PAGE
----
UC Berkeley students replaced the vandalized upright piano on Sproul Plaza on Monday thanks to a generous donation from an Oakland resident, restoring the “magic” it brought to campus students.
In April 2018, a group of students placed an upright piano on Sproul Plaza as a “social experiment,” but it was stolen less than 48 hours later. With the help of a GoFundMe page, the students replaced the piano, only for it to be vandalized in November 2018. The unknown perpetrators smashed some of the piano keys, rendering them unusable, and removed many of the black keys.
Campus senior Eric Yu, who posted about the new replacement piano on the Facebook group “Overheard at UC Berkeley,” said he recalls seeing the vandalism and feeling “heartbroken.”
“It was kind of difficult because anyone can actually break it,” Yu said. “You have to really trust the community.”
Campus junior Joshua Yurtsever, who helped with the replacement of the original piano in April 2018, created a GoFundMe page in December 2018 to raise money for a new replacement, which, according to Yurtsever, was a cheaper solution than trying to fix the damaged instrument.
A pianist himself, Yurtsever said there was demand from campus students to replace the piano and even a note taped to the vandalized piano that read, “You destroyed a therapeutic and joyful aspect of our campus.”
“Students really missed having the piano there,” Yurtsever said. “That (note) really pushed us to say we should probably replace it.”
The piano that currently sits on Sproul Plaza was donated by Oakland resident Graham King, who said the instrument had been in his family for 32 years. King said neither he nor anybody in his house plays the piano, so he decided to donate it along with music books that are currently stored in the piano’s bench.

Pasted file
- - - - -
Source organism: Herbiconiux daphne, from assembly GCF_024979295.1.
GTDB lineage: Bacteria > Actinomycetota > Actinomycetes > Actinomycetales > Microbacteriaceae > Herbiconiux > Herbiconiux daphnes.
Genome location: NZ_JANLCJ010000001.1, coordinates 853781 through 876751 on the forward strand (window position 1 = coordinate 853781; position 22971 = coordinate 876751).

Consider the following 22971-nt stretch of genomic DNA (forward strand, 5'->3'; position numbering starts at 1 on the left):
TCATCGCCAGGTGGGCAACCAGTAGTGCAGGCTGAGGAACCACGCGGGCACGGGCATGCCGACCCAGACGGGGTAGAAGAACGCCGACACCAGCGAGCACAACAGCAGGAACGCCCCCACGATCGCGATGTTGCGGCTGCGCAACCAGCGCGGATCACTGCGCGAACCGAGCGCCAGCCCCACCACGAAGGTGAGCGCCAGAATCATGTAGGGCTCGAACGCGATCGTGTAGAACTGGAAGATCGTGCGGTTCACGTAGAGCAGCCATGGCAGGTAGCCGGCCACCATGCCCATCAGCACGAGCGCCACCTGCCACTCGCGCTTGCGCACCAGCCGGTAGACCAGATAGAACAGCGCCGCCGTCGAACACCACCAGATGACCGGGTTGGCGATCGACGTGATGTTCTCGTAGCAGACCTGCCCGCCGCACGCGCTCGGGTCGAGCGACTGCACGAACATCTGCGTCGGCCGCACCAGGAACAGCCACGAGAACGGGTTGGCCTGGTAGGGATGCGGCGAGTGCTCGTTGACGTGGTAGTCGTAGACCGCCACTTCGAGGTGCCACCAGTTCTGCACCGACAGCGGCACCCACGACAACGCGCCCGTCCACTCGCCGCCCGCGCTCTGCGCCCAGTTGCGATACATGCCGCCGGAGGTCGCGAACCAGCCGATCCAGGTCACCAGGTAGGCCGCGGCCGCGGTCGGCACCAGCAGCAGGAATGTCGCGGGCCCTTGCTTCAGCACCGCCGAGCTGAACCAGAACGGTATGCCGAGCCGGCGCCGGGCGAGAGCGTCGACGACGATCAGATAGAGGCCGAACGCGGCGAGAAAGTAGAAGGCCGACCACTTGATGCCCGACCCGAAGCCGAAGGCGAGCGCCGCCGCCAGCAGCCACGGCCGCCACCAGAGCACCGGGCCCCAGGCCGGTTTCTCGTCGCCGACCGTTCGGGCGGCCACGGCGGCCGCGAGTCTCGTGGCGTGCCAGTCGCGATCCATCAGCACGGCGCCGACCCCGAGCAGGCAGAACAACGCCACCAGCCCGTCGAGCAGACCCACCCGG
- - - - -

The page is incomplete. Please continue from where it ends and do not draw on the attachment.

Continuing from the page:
“I just hope people enjoy it,” King said. “I hope people can take a little time out their day and have a little fun.”
Yurtsever said he received $430 through the GoFundMe page, $250 of which went toward transporting the replacement piano from King and purchasing an additional piano to replace the new one when it wears out.
The remaining money raised through the GoFundMe page will go toward painting the piano Wednesday and possibly installing a camera near the piano to prevent future vandalism attempts, according to Yurtsever. To better protect the public instrument, Yurtsever said he will likely move the piano indoors during academic breaks and days with heavy rain.
Yu said the replacement of the piano garnered an “overwhelming” amount of support.
“I’m just completely baffled,” Yu said. “It’s just a piano, but the fact that anyone can play on it … brings the community together.”